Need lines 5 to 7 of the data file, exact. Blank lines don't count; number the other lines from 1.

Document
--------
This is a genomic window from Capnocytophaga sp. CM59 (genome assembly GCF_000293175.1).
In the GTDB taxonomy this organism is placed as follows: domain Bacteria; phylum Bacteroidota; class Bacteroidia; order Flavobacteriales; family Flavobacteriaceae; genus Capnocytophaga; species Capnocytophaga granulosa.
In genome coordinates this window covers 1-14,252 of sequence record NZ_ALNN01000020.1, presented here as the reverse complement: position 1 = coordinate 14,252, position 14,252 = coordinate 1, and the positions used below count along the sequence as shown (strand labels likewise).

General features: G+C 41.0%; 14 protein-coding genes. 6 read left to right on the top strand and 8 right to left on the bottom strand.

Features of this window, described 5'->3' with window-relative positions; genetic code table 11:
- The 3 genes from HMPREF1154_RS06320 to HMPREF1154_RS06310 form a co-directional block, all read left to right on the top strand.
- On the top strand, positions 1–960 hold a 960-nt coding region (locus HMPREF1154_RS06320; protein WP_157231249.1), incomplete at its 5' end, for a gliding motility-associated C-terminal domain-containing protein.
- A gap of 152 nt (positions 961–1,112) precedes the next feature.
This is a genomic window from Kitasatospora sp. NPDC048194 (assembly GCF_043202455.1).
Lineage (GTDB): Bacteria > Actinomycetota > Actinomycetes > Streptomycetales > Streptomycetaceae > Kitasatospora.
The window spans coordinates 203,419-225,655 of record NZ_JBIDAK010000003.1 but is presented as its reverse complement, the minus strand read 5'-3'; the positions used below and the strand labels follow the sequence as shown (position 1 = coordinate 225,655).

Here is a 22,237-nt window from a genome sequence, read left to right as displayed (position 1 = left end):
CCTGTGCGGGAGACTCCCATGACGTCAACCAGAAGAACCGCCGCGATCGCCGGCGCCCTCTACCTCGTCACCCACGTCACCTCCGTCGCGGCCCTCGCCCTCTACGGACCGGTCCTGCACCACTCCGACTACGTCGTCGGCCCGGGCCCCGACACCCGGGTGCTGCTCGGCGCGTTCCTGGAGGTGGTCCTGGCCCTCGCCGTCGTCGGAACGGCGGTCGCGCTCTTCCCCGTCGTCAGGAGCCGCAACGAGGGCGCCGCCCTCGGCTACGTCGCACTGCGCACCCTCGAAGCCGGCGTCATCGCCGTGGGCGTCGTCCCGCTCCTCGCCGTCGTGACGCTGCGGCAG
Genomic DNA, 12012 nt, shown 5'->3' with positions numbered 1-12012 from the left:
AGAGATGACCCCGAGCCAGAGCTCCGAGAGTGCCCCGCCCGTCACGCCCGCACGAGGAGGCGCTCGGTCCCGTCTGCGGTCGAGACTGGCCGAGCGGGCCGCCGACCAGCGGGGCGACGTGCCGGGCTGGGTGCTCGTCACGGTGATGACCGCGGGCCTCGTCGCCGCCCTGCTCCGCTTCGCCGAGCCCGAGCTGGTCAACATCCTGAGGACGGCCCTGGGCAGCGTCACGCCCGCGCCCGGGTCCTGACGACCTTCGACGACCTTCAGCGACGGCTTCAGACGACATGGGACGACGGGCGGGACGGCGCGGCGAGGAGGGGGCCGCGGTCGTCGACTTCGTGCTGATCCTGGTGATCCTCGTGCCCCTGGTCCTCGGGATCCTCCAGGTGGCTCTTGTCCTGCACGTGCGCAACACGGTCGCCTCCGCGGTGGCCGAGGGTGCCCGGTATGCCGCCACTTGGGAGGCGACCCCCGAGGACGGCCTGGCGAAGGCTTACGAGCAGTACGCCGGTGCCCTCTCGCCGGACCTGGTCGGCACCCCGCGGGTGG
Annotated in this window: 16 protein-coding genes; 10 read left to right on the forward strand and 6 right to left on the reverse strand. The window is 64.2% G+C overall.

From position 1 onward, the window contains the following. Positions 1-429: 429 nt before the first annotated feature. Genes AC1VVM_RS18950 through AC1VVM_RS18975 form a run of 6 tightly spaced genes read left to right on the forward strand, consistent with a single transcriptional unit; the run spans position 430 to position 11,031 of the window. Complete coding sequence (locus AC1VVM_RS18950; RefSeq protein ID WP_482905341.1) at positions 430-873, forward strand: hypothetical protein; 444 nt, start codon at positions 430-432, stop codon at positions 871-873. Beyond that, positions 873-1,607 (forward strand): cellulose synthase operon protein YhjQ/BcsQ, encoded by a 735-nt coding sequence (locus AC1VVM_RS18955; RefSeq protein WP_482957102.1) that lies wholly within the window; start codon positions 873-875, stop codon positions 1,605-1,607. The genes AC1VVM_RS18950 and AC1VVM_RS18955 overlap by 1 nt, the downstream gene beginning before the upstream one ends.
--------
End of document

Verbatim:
Features of this window, described 5'->3' with window-relative positions; genetic code table 11:
- The 3 genes from HMPREF1154_RS06320 to HMPREF1154_RS06310 form a co-directional block, all read left to right on the top strand.
- On the top strand, positions 1–960 hold a 960-nt coding region (locus HMPREF1154_RS06320; protein WP_157231249.1), incomplete at its 5' end, for a gliding motility-associated C-terminal domain-containing protein.